Radioactive iodine (I 131) – Radioactive iodine is universally considered the “gold standard” of care, usually resulting in a cure within 1-3 months. Treatment involves a simple injection similar to a routine vaccine.
Surgery – Abnormal thyroid tissue can often be identified and removed surgically, resulting in a cure. Special imaging studies can indicate if surgery will be successful, although this imaging is not widely available. Surgery requires unnecessary risks including general anesthesia and complications that can sometimes prove life-threatening.
Medications – Symptoms can sometimes be controlled by daily medications for the rest of your cat’s life. Although generally safe, severe side effects can occur, including liver and bone marrow conditions. Medications do not address the potential for benign tissue to become malignant.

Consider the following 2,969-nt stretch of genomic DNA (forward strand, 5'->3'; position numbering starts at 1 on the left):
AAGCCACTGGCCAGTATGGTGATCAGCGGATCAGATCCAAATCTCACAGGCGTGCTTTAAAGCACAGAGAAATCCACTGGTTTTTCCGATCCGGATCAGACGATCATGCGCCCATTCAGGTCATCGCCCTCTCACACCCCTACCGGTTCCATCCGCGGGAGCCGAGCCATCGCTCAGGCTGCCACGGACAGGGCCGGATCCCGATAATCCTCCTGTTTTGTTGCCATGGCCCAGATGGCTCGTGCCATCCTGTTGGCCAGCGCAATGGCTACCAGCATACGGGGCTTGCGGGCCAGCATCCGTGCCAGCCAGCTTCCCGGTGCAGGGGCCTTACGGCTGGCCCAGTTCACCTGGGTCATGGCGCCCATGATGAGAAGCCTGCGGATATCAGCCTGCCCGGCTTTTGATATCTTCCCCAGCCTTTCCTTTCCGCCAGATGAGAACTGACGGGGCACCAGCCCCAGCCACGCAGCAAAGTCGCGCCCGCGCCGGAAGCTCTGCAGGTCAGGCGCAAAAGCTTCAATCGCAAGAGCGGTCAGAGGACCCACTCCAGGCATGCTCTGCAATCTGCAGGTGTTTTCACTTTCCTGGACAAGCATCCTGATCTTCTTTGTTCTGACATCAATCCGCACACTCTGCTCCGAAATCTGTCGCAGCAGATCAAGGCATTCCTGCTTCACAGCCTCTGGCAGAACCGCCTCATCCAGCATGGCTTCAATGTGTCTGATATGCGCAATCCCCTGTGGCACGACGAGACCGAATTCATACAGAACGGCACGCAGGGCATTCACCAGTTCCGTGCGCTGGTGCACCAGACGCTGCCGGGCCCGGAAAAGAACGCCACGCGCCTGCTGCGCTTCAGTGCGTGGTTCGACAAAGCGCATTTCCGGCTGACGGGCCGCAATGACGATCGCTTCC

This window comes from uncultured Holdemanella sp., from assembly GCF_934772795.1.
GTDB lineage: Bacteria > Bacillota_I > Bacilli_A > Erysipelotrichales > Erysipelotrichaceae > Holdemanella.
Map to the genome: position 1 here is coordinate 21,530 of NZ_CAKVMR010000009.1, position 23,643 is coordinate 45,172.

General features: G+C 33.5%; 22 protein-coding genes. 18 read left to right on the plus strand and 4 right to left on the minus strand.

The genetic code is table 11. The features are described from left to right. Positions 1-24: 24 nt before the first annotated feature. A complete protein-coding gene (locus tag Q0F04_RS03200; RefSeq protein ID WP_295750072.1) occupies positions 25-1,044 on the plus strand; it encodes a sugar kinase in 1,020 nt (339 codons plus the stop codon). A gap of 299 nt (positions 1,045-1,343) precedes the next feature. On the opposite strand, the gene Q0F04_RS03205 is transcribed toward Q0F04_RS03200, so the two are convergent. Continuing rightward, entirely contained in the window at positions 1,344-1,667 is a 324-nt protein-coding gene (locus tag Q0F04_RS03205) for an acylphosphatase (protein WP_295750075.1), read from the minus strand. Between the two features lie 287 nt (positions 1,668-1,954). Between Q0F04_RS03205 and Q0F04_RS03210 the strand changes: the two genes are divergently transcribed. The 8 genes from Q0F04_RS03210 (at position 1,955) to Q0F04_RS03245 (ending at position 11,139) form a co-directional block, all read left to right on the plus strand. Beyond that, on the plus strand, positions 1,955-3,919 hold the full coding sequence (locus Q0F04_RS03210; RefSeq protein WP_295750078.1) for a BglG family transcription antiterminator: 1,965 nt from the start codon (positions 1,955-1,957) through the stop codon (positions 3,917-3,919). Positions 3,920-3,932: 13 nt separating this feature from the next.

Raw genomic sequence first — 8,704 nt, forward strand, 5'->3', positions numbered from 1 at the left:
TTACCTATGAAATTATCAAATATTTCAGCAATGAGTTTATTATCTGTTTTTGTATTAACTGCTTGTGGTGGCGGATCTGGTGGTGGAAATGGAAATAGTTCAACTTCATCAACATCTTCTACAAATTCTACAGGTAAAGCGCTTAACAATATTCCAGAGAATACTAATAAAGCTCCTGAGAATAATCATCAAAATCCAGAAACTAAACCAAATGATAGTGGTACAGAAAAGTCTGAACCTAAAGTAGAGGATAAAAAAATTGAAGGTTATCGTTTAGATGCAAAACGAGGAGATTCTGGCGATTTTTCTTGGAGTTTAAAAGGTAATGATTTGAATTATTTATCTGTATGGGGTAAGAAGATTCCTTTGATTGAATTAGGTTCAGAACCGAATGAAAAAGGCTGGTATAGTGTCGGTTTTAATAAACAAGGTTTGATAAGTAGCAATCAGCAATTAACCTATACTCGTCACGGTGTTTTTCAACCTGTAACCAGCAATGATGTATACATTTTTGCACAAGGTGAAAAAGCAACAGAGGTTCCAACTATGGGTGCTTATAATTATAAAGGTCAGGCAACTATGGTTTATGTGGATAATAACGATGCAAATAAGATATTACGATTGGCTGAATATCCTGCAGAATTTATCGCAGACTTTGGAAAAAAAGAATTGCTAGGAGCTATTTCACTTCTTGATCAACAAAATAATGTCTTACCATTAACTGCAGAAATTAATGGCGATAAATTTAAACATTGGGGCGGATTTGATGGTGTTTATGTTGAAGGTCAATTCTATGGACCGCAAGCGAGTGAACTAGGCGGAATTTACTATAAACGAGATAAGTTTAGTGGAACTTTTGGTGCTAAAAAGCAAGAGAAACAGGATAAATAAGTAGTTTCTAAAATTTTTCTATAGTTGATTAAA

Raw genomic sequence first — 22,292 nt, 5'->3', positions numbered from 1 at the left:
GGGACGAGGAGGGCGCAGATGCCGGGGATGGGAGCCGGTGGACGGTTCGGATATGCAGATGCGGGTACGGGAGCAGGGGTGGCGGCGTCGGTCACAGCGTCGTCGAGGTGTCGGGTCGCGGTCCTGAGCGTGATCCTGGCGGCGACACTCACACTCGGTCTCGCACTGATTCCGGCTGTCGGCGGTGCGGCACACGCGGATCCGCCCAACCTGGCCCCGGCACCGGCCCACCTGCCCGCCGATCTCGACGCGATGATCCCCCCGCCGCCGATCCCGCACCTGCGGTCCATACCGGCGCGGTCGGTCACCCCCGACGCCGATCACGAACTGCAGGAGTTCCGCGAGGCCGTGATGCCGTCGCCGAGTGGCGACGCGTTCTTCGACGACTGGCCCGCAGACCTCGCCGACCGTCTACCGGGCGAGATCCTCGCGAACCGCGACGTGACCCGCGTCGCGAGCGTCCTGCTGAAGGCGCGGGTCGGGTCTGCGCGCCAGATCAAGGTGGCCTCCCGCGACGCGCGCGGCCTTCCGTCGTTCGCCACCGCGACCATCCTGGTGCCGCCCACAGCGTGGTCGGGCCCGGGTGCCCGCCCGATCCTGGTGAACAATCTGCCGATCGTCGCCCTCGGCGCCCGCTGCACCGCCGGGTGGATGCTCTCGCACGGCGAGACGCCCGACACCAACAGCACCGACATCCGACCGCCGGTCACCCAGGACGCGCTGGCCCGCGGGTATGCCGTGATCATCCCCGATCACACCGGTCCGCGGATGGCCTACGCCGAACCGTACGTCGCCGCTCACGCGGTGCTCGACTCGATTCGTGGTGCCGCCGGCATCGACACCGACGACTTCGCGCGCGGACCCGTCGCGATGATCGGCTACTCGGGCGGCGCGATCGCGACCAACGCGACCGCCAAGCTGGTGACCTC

Diet – A relatively new approach to controlling symptoms includes feeding a strict iodine-restricted diet, exclusive of all other foods and treats. It may even become necessary to provide special iodine-free water. Diet therapy is not appropriate for cats that go outside or live with other cats not following the diet. Even small deviations from the diet will result in a treatment failure.